The short answer is: I hope not.
I don’t wear tinfoil hats, I swear. Having said that, I do warn family and friends of the dangers of oversharing. Social media’s voracious appetite for personal data alarmed me. When I became privy to the extent of data being without my knowledge or approval, I left. The lack of transparency was positively creepy and the situation has actually gotten worse as apps figure new ways to their AI algorithms.
So how can I be an advocate for Open Banking and data sharing? Isn’t that grossly hypocritical? When we promote Open Banking, we are promoting a responsible, secure and transparent framework for data sharing.
Let me explain.
Flying Under the Financial Services Radar
Too many Americans have awful -or non-existent- credit scores because they don’t engage in those transactions credit companies rely on to create credit scores: they rent rather than pay a mortgage, they don’t have credit cards. Nearly 40% of the population pay by cash. Many leverage payday loans (the absolute worst decision they could make on so many different levels).
Adding rent histories, utility payments and other purchases to the credit score pool would allow people to create credit histories. They would increase their ability to drive up their scores. This in turn would lower their interest rates. If more people are paying back loans at lower interest rates, they reduce risk for themselves as well as for the financial institutions behind the loans and credit cards.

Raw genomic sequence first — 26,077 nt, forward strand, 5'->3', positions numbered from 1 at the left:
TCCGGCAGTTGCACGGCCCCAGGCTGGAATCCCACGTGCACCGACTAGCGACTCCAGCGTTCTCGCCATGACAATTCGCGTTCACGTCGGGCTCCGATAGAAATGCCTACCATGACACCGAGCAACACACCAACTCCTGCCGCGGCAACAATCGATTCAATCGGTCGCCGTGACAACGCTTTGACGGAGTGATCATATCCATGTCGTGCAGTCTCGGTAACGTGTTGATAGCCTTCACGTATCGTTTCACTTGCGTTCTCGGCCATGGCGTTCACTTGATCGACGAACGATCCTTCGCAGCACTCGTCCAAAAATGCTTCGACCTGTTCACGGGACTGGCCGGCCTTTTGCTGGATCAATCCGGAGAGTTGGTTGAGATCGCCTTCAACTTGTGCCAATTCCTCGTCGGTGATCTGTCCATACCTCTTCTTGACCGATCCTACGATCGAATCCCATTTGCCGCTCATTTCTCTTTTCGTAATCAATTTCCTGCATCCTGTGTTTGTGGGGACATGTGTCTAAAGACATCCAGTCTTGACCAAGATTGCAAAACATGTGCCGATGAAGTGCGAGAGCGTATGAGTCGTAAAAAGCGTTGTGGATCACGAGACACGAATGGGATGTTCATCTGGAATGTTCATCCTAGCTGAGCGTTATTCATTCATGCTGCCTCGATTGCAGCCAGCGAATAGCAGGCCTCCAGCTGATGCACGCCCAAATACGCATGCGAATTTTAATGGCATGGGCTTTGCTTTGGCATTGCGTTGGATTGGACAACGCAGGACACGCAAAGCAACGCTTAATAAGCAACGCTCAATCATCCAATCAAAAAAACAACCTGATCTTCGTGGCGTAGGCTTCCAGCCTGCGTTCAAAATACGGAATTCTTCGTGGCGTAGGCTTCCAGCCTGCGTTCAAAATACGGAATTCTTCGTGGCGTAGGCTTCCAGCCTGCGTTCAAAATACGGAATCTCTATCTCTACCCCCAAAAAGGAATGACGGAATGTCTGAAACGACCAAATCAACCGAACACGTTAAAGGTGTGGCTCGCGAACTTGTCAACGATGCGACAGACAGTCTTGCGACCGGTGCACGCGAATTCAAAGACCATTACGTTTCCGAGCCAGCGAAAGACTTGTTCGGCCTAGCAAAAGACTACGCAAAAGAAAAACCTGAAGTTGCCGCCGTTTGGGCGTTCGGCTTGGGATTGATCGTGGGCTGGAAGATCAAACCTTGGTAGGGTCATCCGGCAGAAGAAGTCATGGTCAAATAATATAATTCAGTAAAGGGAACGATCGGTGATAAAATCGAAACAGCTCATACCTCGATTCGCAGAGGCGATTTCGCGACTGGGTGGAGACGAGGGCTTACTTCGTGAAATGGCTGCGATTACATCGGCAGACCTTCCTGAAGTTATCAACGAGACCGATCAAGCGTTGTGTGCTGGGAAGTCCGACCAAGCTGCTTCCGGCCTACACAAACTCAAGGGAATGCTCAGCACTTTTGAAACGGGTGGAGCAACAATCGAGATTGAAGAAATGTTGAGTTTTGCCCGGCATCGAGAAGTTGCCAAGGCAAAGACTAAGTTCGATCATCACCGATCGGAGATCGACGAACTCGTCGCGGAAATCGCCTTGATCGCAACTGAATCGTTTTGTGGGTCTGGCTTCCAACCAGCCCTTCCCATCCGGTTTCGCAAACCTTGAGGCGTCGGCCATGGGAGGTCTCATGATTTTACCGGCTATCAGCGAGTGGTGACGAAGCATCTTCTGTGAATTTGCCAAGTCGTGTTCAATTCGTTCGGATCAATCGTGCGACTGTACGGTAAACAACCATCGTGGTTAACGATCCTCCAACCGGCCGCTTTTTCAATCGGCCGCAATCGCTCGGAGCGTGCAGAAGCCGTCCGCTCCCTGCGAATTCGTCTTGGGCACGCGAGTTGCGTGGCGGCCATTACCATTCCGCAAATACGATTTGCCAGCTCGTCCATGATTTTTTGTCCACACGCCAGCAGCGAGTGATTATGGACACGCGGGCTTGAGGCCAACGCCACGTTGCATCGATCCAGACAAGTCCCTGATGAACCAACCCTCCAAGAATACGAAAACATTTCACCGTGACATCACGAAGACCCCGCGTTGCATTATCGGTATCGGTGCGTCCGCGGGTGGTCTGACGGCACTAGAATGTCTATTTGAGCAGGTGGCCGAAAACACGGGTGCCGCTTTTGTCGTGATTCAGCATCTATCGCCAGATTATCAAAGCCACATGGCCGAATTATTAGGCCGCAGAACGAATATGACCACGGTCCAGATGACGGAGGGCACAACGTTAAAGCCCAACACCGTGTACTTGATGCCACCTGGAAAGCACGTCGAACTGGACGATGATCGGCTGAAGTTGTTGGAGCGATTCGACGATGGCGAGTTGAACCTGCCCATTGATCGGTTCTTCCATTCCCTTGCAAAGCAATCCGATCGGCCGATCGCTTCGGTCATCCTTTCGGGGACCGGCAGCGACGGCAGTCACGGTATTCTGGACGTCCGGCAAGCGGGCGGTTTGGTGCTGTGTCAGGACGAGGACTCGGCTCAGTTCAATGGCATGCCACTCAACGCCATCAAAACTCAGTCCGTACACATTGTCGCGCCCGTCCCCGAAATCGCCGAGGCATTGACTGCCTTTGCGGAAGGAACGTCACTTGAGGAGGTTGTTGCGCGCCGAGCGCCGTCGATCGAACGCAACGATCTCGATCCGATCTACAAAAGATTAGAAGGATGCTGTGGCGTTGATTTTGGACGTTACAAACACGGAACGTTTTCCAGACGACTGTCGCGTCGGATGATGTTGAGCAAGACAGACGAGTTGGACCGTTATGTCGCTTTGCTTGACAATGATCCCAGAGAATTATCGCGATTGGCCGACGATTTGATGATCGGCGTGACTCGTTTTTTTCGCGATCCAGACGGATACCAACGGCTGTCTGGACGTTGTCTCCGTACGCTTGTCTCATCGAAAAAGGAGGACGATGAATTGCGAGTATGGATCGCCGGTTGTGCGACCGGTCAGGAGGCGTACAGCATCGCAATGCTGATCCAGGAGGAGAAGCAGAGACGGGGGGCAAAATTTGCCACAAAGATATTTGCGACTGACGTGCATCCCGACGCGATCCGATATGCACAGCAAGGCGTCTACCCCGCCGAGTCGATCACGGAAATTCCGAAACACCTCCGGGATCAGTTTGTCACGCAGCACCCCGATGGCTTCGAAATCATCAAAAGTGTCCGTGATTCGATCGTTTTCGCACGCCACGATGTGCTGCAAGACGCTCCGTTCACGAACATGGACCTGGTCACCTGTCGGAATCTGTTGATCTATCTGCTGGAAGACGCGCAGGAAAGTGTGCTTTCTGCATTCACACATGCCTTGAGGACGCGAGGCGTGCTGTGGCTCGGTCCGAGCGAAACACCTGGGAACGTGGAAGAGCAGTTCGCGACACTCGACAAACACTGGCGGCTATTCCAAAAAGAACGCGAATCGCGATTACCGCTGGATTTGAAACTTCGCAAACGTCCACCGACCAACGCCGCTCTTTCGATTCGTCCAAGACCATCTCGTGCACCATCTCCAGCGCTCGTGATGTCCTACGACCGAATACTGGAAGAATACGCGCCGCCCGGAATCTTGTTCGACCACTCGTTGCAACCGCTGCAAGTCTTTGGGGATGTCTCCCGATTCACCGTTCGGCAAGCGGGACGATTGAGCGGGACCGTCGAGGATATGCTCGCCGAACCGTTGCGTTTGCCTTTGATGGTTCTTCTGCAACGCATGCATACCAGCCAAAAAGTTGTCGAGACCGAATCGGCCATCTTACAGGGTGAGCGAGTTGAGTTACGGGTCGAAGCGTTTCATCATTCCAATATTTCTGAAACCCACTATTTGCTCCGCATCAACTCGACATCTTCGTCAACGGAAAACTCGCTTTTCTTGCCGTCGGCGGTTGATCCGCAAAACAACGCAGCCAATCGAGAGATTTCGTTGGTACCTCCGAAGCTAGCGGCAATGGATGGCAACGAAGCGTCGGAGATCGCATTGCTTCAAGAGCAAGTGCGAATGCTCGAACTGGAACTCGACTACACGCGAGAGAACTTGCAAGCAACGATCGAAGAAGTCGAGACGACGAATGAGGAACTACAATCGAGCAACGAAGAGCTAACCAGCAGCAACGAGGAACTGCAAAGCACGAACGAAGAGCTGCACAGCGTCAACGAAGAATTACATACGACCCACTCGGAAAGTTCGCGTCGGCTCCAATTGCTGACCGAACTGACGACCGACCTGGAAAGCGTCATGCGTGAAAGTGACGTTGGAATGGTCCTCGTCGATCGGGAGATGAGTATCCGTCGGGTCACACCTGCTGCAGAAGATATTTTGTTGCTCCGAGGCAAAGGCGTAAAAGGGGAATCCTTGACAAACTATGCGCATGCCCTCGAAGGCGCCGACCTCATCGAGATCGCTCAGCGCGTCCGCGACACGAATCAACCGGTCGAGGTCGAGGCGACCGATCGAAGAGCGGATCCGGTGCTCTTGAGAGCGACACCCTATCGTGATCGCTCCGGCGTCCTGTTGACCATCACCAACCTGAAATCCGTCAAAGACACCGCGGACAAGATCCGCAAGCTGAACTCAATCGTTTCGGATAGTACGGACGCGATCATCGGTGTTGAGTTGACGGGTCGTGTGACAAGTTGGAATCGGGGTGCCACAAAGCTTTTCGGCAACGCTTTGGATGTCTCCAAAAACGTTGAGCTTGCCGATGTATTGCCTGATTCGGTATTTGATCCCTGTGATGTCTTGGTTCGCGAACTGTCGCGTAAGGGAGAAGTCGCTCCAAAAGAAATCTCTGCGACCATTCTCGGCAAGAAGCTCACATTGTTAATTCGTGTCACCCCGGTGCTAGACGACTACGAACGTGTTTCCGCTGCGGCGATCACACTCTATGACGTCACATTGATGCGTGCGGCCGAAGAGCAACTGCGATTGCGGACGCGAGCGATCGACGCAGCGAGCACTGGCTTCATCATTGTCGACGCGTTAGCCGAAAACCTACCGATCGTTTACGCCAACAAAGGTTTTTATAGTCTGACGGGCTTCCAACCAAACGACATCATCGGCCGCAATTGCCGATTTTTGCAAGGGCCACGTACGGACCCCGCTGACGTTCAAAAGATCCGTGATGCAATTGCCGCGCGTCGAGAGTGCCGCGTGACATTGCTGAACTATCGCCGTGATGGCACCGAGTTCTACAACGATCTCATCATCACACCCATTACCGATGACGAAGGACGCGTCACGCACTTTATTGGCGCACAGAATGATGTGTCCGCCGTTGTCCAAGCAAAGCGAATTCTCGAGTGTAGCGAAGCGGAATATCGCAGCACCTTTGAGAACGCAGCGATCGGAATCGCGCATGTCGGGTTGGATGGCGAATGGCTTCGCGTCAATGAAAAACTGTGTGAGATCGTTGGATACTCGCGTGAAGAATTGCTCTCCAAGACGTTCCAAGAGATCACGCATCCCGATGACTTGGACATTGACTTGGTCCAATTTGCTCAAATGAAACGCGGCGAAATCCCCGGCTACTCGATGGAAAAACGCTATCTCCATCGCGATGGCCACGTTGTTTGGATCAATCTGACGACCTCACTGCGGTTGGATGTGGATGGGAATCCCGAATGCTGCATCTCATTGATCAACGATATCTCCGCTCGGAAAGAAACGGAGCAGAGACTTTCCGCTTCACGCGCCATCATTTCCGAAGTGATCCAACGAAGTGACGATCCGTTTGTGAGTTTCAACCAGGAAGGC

How Open Banking Corrects Data Sharing Inequities
Open Banking can go a long way to helping achieve these goals. How? By increasing the data that’s shared between entities: banks, lenders, credit agencies and merchants. This is how Open Banking can help. This is why we advocate for open APIs like FAPI, FDX and OpenID. These groups are doing their utmost to enable secure data sharing while protecting consumers. Additionally, they are working very hard to insisting their partners provide consumers better data controls.
Privacy: Can you ever get enough?
Which brings us to the other side of the coin: privacy.
Open Banking advocates are pushing financial institutions as well as the technology firms to play nicely with consumers’ data. All parties are looking at methods for providing consumers with complete control over what data is shared, how often it is shared, and with whom it is shared. There are efforts underway as well to provide much greater transparency around data sharing. Hint: there are more fingers in the pie than you thought.
IMPORTANTLY most (not all) parties are looking at giving consumers the tools to manage what’s shared as well as shut it all down. This is a critical difference between Open Banking and social media: the social media companies insist that anything you upload, like, comment on or share on their platforms becomes their property and they can use it as they want. Financial Institutions and fintechs, on the other hand, acknowledge that all those financial transactions they leverage belong to you.
Most importantly, though, open banking gives you the power to turn it off. The power to be forgotten.